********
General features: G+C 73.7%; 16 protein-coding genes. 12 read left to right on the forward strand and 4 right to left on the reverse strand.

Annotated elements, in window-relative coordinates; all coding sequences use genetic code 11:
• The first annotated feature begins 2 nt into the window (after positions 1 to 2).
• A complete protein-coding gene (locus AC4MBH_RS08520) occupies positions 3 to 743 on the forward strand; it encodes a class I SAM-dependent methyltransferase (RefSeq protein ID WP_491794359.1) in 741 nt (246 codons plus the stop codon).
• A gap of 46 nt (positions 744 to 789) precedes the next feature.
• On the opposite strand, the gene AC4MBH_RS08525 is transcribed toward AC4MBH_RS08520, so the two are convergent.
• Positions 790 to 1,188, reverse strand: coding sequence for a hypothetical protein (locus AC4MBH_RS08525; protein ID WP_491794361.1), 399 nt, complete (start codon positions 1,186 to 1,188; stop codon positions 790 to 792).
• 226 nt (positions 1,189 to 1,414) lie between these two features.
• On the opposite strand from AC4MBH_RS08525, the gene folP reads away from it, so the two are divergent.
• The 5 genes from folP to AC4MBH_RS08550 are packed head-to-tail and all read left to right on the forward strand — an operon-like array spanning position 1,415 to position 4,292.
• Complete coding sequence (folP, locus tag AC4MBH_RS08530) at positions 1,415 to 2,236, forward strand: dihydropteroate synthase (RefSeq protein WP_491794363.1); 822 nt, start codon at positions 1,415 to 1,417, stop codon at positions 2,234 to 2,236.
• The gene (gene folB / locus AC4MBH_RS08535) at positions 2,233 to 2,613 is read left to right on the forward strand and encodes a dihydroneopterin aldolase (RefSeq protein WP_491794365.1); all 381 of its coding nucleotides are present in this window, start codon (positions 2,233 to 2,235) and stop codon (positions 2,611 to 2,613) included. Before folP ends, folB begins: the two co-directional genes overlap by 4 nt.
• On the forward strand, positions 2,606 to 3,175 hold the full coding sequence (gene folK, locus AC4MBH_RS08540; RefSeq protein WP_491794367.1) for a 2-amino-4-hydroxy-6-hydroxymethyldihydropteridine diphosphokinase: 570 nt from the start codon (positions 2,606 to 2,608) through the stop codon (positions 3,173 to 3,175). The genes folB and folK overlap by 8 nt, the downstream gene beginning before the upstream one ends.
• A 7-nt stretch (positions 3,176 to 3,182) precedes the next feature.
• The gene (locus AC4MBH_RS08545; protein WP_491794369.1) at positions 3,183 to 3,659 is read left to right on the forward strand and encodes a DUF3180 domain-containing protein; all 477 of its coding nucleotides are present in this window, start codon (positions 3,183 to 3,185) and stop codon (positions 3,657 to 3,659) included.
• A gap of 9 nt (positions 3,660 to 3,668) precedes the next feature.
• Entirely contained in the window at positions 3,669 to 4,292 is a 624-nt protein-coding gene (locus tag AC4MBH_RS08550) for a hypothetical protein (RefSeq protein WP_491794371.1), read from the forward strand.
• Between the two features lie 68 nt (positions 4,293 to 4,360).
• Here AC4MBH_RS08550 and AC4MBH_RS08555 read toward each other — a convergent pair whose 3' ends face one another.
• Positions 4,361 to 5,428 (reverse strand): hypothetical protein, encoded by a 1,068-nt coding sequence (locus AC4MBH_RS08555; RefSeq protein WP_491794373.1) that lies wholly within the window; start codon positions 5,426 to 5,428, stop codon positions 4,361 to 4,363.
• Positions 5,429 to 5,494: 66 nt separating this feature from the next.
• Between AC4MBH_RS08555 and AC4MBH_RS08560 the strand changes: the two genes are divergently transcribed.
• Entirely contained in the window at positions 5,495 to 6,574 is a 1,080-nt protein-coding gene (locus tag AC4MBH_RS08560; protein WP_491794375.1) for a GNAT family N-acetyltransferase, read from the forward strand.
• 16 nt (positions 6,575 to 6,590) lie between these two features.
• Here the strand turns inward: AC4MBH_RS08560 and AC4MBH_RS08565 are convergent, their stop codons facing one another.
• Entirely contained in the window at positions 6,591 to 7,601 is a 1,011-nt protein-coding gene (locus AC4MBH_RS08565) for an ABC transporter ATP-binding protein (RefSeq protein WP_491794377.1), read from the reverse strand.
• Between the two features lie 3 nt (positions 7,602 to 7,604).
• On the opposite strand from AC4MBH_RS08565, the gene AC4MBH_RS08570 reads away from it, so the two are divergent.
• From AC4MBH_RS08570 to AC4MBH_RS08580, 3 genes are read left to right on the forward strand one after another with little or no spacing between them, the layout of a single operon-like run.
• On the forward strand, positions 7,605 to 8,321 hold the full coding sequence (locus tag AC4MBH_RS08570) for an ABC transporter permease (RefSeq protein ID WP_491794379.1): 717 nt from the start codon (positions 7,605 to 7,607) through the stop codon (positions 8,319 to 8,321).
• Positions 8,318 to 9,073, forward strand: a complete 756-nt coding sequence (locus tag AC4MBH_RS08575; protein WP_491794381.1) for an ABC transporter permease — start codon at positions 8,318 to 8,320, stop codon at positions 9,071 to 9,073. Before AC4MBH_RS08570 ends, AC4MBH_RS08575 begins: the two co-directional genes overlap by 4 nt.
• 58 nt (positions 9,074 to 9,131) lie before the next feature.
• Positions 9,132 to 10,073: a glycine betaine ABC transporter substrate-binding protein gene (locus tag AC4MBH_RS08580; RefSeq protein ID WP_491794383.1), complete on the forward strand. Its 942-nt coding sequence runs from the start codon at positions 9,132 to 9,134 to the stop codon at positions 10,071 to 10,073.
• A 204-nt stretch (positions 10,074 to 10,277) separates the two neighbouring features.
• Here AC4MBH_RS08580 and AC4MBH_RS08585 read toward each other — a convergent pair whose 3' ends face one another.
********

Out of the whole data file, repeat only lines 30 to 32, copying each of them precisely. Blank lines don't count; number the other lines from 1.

• On the forward strand, positions 7,605 to 8,321 hold the full coding sequence (locus tag AC4MBH_RS08570) for an ABC transporter permease (RefSeq protein ID WP_491794379.1): 717 nt from the start codon (positions 7,605 to 7,607) through the stop codon (positions 8,319 to 8,321).
• Positions 8,318 to 9,073, forward strand: a complete 756-nt coding sequence (locus tag AC4MBH_RS08575; protein WP_491794381.1) for an ABC transporter permease — start codon at positions 8,318 to 8,320, stop codon at positions 9,071 to 9,073. Before AC4MBH_RS08570 ends, AC4MBH_RS08575 begins: the two co-directional genes overlap by 4 nt.
• 58 nt (positions 9,074 to 9,131) lie before the next feature.